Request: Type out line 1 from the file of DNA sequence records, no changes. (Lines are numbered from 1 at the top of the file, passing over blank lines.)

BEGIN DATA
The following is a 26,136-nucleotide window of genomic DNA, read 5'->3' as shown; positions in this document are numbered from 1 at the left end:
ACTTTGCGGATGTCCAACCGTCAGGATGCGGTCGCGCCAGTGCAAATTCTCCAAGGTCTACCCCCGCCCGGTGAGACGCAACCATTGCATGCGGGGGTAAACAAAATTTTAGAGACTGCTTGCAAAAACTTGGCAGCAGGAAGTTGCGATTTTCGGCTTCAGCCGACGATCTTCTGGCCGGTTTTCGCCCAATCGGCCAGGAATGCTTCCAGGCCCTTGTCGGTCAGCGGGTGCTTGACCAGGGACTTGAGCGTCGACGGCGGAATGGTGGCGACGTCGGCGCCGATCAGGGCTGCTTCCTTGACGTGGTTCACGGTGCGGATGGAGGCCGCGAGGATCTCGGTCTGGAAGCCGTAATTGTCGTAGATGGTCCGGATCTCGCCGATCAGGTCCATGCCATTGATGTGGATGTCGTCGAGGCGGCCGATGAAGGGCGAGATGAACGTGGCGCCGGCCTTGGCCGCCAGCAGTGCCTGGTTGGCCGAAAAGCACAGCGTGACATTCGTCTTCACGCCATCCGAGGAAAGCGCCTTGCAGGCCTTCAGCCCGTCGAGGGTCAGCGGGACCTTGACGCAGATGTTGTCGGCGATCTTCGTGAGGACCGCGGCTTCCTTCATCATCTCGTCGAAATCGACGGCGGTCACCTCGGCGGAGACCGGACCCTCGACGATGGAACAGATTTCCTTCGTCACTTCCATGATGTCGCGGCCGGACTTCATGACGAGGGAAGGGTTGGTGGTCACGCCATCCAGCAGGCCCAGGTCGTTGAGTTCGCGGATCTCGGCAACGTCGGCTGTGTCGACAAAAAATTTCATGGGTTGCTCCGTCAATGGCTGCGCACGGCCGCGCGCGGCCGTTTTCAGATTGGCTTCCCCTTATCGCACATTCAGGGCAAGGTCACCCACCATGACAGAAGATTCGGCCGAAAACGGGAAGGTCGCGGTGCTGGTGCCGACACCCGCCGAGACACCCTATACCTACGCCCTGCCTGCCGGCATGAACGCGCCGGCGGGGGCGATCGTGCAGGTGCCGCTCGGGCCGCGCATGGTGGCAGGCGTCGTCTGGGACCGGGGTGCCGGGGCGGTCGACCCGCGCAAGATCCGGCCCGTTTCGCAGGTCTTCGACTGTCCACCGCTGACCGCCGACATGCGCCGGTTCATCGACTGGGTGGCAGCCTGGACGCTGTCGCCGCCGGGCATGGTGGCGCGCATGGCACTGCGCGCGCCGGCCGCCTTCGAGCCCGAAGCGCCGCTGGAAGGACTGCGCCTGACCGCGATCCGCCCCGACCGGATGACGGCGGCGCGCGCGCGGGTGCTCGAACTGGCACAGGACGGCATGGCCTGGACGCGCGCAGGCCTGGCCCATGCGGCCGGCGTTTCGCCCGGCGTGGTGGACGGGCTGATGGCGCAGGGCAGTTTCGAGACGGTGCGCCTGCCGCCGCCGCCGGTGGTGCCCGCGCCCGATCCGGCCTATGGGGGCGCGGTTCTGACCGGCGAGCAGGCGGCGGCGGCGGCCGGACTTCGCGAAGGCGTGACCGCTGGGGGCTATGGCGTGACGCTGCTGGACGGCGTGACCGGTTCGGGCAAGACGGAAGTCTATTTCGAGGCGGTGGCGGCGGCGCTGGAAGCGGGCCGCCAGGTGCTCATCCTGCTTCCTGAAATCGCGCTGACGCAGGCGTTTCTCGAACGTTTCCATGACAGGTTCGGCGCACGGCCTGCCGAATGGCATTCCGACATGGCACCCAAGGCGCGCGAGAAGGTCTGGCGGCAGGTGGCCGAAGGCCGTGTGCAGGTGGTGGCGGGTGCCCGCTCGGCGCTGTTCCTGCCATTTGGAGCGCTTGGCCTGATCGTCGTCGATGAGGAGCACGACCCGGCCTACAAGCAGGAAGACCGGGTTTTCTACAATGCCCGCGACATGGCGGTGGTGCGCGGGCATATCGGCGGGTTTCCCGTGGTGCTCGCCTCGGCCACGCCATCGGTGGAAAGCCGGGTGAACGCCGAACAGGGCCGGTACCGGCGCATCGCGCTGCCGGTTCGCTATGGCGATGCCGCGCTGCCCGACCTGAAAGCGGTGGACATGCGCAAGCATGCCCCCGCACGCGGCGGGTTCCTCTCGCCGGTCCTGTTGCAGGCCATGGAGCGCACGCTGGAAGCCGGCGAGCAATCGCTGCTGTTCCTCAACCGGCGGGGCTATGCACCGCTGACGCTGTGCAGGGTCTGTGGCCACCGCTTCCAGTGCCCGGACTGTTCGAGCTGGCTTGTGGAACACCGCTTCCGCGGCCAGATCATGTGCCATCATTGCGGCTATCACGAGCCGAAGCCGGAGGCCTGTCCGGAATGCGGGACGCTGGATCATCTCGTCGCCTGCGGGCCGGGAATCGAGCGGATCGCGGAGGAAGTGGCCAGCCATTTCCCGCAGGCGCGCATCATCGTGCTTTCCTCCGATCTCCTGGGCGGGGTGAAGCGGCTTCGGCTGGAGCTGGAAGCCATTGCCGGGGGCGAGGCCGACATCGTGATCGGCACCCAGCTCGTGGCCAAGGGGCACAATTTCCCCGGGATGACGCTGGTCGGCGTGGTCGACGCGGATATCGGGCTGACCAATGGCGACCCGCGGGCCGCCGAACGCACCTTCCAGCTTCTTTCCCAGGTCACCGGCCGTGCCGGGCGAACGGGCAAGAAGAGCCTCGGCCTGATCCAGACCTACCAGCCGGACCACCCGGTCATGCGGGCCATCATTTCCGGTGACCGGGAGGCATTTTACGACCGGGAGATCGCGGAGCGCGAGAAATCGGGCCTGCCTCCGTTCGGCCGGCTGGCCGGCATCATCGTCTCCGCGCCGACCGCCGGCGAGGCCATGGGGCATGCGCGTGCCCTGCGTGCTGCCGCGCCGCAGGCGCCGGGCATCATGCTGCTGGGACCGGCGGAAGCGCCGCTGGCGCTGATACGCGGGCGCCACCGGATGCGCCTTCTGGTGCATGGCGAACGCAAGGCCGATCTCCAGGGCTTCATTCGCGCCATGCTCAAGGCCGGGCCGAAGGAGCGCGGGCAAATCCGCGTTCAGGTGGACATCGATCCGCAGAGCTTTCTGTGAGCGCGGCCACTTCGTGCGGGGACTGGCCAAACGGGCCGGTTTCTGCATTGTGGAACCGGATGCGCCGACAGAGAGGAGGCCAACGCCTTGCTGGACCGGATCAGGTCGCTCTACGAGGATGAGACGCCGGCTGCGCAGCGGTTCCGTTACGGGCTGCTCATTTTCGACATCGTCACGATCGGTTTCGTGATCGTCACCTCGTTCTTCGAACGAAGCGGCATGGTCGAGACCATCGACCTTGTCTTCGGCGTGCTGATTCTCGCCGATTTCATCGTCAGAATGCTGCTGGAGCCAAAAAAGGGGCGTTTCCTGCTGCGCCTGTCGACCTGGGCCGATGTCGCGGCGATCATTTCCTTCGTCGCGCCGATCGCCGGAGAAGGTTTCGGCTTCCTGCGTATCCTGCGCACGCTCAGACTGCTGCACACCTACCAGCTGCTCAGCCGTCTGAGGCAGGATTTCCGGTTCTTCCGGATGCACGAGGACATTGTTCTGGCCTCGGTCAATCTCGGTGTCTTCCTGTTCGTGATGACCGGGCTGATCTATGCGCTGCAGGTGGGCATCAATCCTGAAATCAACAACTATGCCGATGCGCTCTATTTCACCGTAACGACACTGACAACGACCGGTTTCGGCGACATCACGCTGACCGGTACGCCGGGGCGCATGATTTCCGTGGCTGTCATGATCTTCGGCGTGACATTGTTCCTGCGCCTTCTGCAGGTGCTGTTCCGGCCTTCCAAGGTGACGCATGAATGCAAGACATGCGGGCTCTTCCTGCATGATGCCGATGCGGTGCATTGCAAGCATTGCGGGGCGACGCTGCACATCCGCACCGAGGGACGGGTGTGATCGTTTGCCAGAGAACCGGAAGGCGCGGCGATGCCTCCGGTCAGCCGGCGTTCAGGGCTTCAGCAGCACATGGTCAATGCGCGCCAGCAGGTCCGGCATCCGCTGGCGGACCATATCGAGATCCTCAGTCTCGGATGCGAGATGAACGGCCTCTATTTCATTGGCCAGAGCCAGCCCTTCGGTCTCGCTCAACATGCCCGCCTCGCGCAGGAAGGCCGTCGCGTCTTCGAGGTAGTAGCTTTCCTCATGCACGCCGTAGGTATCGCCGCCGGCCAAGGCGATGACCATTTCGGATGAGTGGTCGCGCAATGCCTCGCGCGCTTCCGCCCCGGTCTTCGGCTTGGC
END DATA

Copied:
The following is a 26,136-nucleotide window of genomic DNA, read 5'->3' as shown; positions in this document are numbered from 1 at the left end: